Harmonisation of accounting standards: disclosure policies and practices of european commercial banks
par Michael Forzeh Fossung
Gothenburg University - Master of Science (MSc) Accounting 2002
It is important to note the compatibility of theory with our findings. European countries have been grouped in to cultural groups (Nordic, Germanic, and Anglo-Saxon) by Radebaugh and Gray (1997) of based on a similar reporting tradition. The findings show that it is no longer the issue of cultural groupings. Banks reporting practice is now very much influenced by the regulations of the stock markets where they seek listing or where they are listed. This assertion matches with Nobes and Robert's (1998) findings that although the Netherlands practices Roman law, its reporting culture is similar to the UK. It is in this light that we fit the relevance of our findings that three very significant factors; namely, company culture, laws and regulations, and international business environment affect, very much, the company reporting practice.
The banks are building a strong culture based on their reporting needs. Although laws and regulations hinder this cultural building, most banks are very much interested in gaining protection against the high competition within the international banking industry of today. Most banks are gradually shifting from geographical groupings to market oriented, and acting in the company's interest. The practice differs from theories to some extent.
Another significant difference between practice and theory is seen in the `Art' of reporting. Although two banks may use the same accounting standards16(*), many differences arise from the interpretation and application of these standards. Also, we have discovered that compatibility is not achievable when the standards give room for too many optional principles.
It is difficult to draw a line on whether the annual accounts provided by a particular bank is the best. This is because a satisfactory information to be obtained from any financial statements depends greatly on the needs of the user of such statements. Any conclusion on this aspect is therefore subjective. Considering that quality it self means fitness for purpose, the user who does not find specific information of interest on the annual report considers such a report to be of low quality. There are too many variables to draw a line on this issue.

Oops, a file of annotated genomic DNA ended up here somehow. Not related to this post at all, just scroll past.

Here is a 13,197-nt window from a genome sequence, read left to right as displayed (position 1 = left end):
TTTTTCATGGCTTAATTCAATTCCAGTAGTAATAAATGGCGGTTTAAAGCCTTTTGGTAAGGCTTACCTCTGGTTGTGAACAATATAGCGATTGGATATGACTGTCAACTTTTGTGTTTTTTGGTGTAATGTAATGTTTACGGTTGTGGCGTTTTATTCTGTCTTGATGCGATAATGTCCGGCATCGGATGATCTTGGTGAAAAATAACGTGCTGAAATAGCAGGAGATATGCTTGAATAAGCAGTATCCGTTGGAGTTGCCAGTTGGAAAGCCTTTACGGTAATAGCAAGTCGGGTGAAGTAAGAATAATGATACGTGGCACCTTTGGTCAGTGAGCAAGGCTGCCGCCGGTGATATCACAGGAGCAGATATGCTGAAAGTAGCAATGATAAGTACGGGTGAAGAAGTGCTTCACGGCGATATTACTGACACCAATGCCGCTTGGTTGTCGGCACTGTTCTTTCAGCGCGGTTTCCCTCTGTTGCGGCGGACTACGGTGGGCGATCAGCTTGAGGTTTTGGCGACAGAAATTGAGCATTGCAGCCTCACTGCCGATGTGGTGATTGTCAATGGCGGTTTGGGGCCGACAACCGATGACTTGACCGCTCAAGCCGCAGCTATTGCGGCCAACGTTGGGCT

As a concluding note, the statement that «Standards have brought about uniform reporting within the EU banking sector» is untrue. However, standards have helped to increase harmonization and reduce divergence-reporting policies. Banks within one country and within one-security markets have proven to have more comparable reporting policies and practices.
MNEs local enterprises
IASs EC Directives
The figure above illustrates that by 2010 the accounting Directive of the European Commission will be redirected to regulating reporting practices of Banks operating within the EU territory. This is because the standards will be inappropriate to be used by global Banks as most of them will be using the International Accounting Standards (IASs) of the International Accounting Standards Committee. The use of IASs has already been expressed in our case by the German banks. Another probability is for the EC to completely duplicate the IASs into the EC Directive. (See projectile in above diagram). An activity like this will not be helpful in that it will only increase the amount of paper work and papers available; yet, another waste of the limited resources. Consequently, it is most likely that the International Accounting Standards will be used by all global Banks.
* 16 As in SEB and FöreninsSparbanken, Deutsche and Dresdner, HSBC and Barclays.
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